Lady Gaga overindulges in theatrics without substance on latest album, fails to live up to previous work


As Lady Gaga returns with the release of her third studio album “ARTPOP,” the musician who is famous for her antics delivers simultaneously what was expected from her while also exploring new territory. In many ways, “ARTPOP” seems like the next logical step in the development of Lady Gaga’s work. On the album, she still wrestles with her feelings about fame, men and her own self-image.

With most artists, there is pressure with the release of new work to bring something fresh to the table, which is something Gaga seems to understand. Her response? Disco beats and electronic dance music influences on tracks like “G.U.Y.” and “Venus,” rap and pop infusions on “Jewels N’ Drugs” and, oftentimes, theatrics exceeding even her previous albums.

In a word, “ARTPOP” is exhausting. It’s often devoid of real instruments aside from the single ballad near the end of the track list, “Dope,” which in its simplicity doesn’t make up for the lack of depth apparent throughout the rest of the album.

An unrelenting electronic beat underlies the entire album, so the last hour of “ARTPOP” mostly sounds like noise. Memorable moments of Gaga’s past — such as the sing-along choruses of older songs like “Born This Way” and “Just Dance” — are few and far between.


Whereas in past releases Gaga’s wit was sharp, something about “ARTPOP” feels too on the nose. Perhaps the biggest problem is, with all the theatrics, Gaga is unable to be subtle in parodying herself, such as with the love-it-or-hate-it first verse in “Applause,” “I stand here waiting for you to bang the gong.”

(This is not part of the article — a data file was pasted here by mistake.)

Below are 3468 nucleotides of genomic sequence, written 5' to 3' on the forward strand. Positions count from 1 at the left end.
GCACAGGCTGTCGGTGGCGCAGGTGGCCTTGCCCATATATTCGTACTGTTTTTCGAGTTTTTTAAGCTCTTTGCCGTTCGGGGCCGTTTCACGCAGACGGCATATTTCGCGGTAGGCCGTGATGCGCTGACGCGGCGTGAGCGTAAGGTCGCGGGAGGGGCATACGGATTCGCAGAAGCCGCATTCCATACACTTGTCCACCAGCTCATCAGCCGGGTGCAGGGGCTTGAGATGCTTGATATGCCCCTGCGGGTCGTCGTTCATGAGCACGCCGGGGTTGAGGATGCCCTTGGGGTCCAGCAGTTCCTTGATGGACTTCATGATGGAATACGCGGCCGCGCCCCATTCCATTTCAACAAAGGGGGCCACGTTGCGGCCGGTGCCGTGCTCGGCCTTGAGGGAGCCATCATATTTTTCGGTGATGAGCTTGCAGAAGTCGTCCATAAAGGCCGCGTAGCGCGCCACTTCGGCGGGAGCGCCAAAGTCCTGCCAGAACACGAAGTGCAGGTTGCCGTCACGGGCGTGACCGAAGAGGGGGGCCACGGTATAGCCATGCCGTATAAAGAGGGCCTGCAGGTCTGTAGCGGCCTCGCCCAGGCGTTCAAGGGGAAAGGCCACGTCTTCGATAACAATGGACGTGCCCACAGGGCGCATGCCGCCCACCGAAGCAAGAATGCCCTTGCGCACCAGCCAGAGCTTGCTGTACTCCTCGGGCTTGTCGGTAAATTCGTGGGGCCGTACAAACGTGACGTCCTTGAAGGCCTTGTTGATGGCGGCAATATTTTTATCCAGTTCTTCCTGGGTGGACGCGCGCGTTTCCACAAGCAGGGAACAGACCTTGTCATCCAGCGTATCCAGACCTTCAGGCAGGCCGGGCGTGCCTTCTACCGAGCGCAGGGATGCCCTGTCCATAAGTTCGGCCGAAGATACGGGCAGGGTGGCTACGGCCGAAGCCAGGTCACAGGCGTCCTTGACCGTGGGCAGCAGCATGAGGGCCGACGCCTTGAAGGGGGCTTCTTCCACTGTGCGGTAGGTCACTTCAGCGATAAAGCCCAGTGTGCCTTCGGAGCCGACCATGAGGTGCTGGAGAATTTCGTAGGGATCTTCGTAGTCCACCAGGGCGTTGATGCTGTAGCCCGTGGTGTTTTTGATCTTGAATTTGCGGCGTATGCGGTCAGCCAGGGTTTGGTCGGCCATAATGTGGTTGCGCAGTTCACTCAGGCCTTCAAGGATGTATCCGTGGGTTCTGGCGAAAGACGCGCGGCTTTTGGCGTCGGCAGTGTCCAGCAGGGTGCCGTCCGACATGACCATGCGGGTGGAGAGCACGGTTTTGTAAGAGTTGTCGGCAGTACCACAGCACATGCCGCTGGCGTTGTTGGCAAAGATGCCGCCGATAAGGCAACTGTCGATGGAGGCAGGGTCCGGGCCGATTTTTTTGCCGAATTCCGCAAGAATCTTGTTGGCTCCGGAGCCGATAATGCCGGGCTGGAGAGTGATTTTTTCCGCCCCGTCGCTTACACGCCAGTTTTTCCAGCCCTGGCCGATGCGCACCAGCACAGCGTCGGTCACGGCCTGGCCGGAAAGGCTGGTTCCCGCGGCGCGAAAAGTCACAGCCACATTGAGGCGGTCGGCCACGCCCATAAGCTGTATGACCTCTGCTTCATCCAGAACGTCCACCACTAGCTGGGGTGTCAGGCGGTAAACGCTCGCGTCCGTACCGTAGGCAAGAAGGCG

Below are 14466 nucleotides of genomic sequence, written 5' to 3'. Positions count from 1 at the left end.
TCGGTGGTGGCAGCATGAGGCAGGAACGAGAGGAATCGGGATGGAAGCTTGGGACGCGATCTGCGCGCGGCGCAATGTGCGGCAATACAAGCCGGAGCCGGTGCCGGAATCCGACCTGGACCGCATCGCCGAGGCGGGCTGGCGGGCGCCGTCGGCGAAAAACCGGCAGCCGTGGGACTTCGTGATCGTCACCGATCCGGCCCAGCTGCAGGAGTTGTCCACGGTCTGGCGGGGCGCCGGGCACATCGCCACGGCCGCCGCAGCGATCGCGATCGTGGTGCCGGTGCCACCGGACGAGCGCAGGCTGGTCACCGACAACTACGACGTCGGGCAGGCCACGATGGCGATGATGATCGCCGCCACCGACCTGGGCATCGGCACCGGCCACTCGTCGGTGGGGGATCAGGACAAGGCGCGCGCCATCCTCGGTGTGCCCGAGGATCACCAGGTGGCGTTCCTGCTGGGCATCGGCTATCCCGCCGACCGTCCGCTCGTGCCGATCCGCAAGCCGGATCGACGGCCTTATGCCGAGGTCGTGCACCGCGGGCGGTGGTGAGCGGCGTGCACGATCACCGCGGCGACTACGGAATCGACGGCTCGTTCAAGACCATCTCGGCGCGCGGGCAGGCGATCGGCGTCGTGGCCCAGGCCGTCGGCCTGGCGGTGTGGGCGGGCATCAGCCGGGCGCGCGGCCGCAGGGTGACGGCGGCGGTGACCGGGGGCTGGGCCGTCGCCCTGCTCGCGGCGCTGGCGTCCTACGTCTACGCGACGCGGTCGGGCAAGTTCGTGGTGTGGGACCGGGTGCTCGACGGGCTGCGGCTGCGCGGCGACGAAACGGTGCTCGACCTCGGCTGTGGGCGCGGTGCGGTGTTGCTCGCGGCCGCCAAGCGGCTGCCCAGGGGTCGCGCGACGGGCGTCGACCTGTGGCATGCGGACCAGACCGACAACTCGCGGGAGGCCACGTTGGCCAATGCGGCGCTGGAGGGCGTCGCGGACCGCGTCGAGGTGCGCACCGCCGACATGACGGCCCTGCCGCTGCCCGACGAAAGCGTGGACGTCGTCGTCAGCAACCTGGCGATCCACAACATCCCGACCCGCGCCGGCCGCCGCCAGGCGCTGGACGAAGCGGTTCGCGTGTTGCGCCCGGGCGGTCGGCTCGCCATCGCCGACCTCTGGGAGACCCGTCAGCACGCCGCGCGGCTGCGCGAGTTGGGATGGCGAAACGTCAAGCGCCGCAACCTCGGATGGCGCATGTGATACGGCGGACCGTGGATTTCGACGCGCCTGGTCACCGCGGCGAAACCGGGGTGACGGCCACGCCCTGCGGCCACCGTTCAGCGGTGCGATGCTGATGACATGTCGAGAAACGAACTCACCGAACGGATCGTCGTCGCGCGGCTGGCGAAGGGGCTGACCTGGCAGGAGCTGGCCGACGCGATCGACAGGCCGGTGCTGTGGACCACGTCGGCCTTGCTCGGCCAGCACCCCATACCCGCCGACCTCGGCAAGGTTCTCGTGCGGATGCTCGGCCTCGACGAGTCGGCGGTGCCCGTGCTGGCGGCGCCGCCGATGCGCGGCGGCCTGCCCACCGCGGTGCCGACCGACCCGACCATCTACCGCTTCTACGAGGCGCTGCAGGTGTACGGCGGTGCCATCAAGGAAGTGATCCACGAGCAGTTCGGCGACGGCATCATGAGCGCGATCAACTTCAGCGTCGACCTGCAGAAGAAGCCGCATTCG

The avant-garde moments just feel too calculated. “Aura” is a desperate scream for controversy in its sexualization of Muslim women, as Gaga sings, “My veil is protection for the gorgeousness of my face” and “Do you wanna see me naked, lover? … behind the burqa.”

Her ode to marijuana “Mary Jane Holland” and fame-obsessed anthems like “Applause” and “Donatella” (which opens with “I am so fab, check it out/I’m blonde, I’m skinny/I’m rich, and I’m a bit of a bitch”) feel less like explorations of unique ideas and more like what Gaga’s management expects to succeed.

Despite these issues, the album isn’t career-ending, especially considering highlights like “Do What U Want” and “Gypsy.” If you’re a diehard Little Monster, “ARTPOP” has descended from heaven as your saving grace, but that would be true no matter the album’s quality. If you aren’t amused by Gaga’s antics — what this album fixates on these above all else — then you aren’t going to be converted by “ARTPOP.”

A version of this article appeared in the Tuesday, Nov. 12 print edition. Addy Baird is a staff writer. Email her at [email protected]



  1. This is definitely not her third studio album. This is definitely her fourth studio album (The Fame, The Fame Monster, Born This Way, Artpop)


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